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Ask an Aromatherapist: Can Essential Oils Help with Gout?

Now first things first. When people ask me such questions I must point out that we can't claim essential oils can treat, prevent, or cure disease. Since essential oils are not regulated by the FDA any benefits we might claim is followed by “These statements have not been evaluated by the Food and Drug Administration. This product is not intended to diagnose, treat, cure, or prevent disease.”

Second aside from medical treatment, diet seems to be an important factor in gouty joint aches. Removing offending foods from the diet helps many. Some people find benefit from drinking tart cherry juice several times a day. Tart cherry juice contains one of the richest sources of anthocyanins 1 and 2, which help block pro-inflammatory COX-1 and COX-2. And there are studies that link tart cherry consumption to lower levels of uric acid in the body which is a good thing for gout suffers. Excess uric acid can form hard crystals which as you can imagine cause the pain of gout. Tart cherry juice is also reported to be beneficial in reducing inflammation and useful in sports and exercise recovery. (excuse me while I put tart cherry juice on the shopping list).

In addition to considering diet, the use of essential oils topically may be beneficial in soothing aches. Research on essential oils and their aromatic components reveal that many essential oil components have analgesic, anti-inflammatory properties, and soothing effects. That could be beneficial to someone who experiences severe joint aches. But which oils should one choose?

Since essential oils are very versatile before heading out to supplement your oil collection you might try some basic soothing, analgesic, and anti-inflammatory oils such as lavender (Lavendula angustafolia), rosemary (Rosmarinus officinalis ct camphor), and peppermint (Mentha x piperita) diluted at 3-5% (that means using 15-18 drops to 25-30 drops per ounce of carrier oil). So a recipe might look like 5-10 drops of each peppermint, rosemary, and lavender in an ounce or jojoba or coconut oil. This could be gently dripped onto sore areas or if tolerated gently rubbed into the joint.

Other beneficial lesser know analgesics I like include black pepper (Piper nigrum) clove bud (Eugenia Caryophyllata), and balsam copaiaba (Copaifera officinalis). Clove bud must be diluted well, as it can irritate skin but is a powerful analgesic. Wintergreen (Gaultheria fragmentissima wall) is also an excellent analgesic but are used for only a short time for acute concerns* see safety warning below*. German (Matricaria recutita) or Roman chamomile (Chamaemelum nobile) would also be excellent choices as would spike lavender (Lavandula latifolia). I also like juniper berry (Juniperus communis) when dealing with sore joints.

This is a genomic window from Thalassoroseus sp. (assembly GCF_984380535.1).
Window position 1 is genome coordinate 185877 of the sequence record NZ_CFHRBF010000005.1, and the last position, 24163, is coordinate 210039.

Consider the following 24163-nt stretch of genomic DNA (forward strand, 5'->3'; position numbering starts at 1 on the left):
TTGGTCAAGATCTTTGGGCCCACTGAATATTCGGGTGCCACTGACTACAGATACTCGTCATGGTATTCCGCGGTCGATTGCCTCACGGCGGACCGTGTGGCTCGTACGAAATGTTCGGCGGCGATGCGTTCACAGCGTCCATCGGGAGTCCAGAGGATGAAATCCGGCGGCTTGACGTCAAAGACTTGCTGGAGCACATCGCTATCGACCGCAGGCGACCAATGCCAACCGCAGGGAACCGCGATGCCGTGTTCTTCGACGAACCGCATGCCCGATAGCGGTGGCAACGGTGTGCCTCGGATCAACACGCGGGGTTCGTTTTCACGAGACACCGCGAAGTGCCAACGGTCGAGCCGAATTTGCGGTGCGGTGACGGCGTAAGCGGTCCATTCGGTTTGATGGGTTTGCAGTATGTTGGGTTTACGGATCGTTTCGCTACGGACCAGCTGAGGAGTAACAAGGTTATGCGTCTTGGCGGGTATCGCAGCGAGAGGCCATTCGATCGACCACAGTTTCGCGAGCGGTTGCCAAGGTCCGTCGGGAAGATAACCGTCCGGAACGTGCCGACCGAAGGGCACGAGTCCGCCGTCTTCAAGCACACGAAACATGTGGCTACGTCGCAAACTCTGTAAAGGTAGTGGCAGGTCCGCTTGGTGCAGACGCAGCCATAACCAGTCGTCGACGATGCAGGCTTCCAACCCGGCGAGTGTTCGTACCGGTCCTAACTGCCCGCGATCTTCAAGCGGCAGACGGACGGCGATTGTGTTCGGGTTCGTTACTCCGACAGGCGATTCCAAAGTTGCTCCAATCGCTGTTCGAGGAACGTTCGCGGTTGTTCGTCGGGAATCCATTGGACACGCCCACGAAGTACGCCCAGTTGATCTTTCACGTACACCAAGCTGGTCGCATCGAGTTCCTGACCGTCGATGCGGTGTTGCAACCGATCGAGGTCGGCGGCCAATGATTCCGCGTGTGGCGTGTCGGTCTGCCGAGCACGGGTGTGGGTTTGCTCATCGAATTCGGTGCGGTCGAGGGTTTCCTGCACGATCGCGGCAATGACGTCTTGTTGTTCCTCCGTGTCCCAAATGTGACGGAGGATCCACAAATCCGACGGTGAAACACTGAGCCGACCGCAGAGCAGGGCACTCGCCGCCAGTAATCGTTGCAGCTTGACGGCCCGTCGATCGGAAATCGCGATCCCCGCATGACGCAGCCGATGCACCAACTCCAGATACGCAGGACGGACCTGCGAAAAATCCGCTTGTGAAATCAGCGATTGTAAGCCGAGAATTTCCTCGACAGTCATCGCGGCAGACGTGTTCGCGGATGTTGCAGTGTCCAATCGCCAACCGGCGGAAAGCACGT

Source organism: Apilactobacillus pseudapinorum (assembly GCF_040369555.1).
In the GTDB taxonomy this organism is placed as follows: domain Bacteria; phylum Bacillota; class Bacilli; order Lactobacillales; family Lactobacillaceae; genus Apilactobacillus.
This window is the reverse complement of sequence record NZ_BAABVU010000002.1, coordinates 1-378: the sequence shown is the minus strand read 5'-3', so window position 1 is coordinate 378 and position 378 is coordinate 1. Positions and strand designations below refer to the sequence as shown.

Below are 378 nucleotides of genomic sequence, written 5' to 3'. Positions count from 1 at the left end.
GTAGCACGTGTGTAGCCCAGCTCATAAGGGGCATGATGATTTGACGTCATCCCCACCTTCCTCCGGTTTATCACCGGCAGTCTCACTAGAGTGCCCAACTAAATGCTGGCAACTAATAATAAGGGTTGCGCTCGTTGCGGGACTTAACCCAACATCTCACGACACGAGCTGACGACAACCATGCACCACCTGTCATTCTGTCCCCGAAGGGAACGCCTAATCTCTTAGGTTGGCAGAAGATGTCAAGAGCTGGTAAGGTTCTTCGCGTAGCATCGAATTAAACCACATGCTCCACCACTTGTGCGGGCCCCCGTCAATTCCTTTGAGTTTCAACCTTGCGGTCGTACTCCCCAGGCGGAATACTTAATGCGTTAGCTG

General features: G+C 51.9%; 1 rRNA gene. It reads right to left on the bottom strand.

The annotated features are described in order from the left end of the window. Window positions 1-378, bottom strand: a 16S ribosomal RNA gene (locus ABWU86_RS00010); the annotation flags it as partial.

Black pepper combines well with peppermint and lemon and Balsam copiaba would be a welcome addition to that blend. Again adding 15-30 drops per ounce of carrier. But as mentioned above simply using lavender and peppermint can be beneficial. Or you can visit an aromatherapist to explore some of the other oil options.

Additionally if the person is on medication one should consult an aromatherapist or the book "Essential OIl Safety" to consider possible essential oil and drug contraindications.

So yes essential oils may be beneficial in soothing the ache of gouty joints given their analgesic and anti-inflammatory properties. But dietary factors also seem to be important. Here are a few links to interesting website concerning gout:

Web MD:

Tart cherry Juice and gout:

Natural treatments for gout:

* This is an oil to be used with caution and experience in small amounts and for short periods of time on a small area of the body. According to Robert Tisserand it is contraindicated if taking anticoagulant medication, having major surgy, hemophila and all other bleeding disorders. Should not be used if pregnant, breastfeeding and not to be used with children due to possible risk of developing Reye's syndrome. Do not use if there is a salicylate sensitivity or ADD/ADHD. Not to be used orally if a history of Gastroesophageal reflux diease (GERD). Numerous cases of salicylate poisoning have been reported. Maximum dermal use level: 2.4% - Only use on intact skin. (unbroken skin)

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